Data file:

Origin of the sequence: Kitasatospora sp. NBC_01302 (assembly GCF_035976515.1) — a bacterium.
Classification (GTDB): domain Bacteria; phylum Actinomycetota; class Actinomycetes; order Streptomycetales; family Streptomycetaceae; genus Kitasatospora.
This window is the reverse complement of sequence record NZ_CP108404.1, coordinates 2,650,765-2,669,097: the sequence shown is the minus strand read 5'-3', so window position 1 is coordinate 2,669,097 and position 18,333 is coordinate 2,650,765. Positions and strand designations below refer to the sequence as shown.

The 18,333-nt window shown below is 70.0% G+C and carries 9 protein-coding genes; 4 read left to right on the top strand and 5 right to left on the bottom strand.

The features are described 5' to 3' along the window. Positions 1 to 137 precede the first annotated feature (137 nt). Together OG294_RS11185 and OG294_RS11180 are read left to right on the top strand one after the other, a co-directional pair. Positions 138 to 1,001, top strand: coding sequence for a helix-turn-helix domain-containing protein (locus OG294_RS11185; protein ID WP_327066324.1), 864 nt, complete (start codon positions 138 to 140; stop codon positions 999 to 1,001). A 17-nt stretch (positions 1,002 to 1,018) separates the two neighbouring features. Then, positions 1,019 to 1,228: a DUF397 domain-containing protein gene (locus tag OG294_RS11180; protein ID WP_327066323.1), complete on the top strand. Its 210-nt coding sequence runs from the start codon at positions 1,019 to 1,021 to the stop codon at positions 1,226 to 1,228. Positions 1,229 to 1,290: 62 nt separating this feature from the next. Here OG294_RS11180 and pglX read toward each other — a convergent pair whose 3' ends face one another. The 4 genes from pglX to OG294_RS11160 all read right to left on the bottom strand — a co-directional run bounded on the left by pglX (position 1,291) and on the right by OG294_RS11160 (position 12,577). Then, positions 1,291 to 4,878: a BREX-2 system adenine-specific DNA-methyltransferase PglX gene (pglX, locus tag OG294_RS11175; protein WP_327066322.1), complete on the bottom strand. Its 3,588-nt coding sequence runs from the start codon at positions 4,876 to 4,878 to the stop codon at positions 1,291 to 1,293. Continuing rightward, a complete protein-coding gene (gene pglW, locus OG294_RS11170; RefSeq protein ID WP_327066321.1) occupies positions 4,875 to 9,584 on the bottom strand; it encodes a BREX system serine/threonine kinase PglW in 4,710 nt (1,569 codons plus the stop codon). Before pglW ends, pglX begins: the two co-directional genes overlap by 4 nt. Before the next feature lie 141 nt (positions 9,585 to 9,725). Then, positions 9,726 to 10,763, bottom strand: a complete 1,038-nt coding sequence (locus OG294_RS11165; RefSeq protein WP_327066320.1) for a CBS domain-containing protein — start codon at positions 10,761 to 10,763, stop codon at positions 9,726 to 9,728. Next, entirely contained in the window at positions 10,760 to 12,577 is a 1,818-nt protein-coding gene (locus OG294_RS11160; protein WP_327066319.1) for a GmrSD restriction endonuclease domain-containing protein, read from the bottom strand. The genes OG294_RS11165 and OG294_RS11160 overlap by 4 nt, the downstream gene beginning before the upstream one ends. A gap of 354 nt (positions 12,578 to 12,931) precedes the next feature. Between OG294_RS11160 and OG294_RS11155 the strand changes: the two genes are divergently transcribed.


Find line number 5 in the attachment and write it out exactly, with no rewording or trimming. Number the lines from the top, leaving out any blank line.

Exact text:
The features are described 5' to 3' along the window. Positions 1 to 137 precede the first annotated feature (137 nt). Together OG294_RS11185 and OG294_RS11180 are read left to right on the top strand one after the other, a co-directional pair. Positions 138 to 1,001, top strand: coding sequence for a helix-turn-helix domain-containing protein (locus OG294_RS11185; protein ID WP_327066324.1), 864 nt, complete (start codon positions 138 to 140; stop codon positions 999 to 1,001). A 17-nt stretch (positions 1,002 to 1,018) separates the two neighbouring features. Then, positions 1,019 to 1,228: a DUF397 domain-containing protein gene (locus tag OG294_RS11180; protein ID WP_327066323.1), complete on the top strand. Its 210-nt coding sequence runs from the start codon at positions 1,019 to 1,021 to the stop codon at positions 1,226 to 1,228. Positions 1,229 to 1,290: 62 nt separating this feature from the next. Here OG294_RS11180 and pglX read toward each other — a convergent pair whose 3' ends face one another. The 4 genes from pglX to OG294_RS11160 all read right to left on the bottom strand — a co-directional run bounded on the left by pglX (position 1,291) and on the right by OG294_RS11160 (position 12,577). Then, positions 1,291 to 4,878: a BREX-2 system adenine-specific DNA-methyltransferase PglX gene (pglX, locus tag OG294_RS11175; protein WP_327066322.1), complete on the bottom strand. Its 3,588-nt coding sequence runs from the start codon at positions 4,876 to 4,878 to the stop codon at positions 1,291 to 1,293. Continuing rightward, a complete protein-coding gene (gene pglW, locus OG294_RS11170; RefSeq protein ID WP_327066321.1) occupies positions 4,875 to 9,584 on the bottom strand; it encodes a BREX system serine/threonine kinase PglW in 4,710 nt (1,569 codons plus the stop codon). Before pglW ends, pglX begins: the two co-directional genes overlap by 4 nt. Before the next feature lie 141 nt (positions 9,585 to 9,725). Then, positions 9,726 to 10,763, bottom strand: a complete 1,038-nt coding sequence (locus OG294_RS11165; RefSeq protein WP_327066320.1) for a CBS domain-containing protein — start codon at positions 10,761 to 10,763, stop codon at positions 9,726 to 9,728. Next, entirely contained in the window at positions 10,760 to 12,577 is a 1,818-nt protein-coding gene (locus OG294_RS11160; protein WP_327066319.1) for a GmrSD restriction endonuclease domain-containing protein, read from the bottom strand. The genes OG294_RS11165 and OG294_RS11160 overlap by 4 nt, the downstream gene beginning before the upstream one ends. A gap of 354 nt (positions 12,578 to 12,931) precedes the next feature. Between OG294_RS11160 and OG294_RS11155 the strand changes: the two genes are divergently transcribed.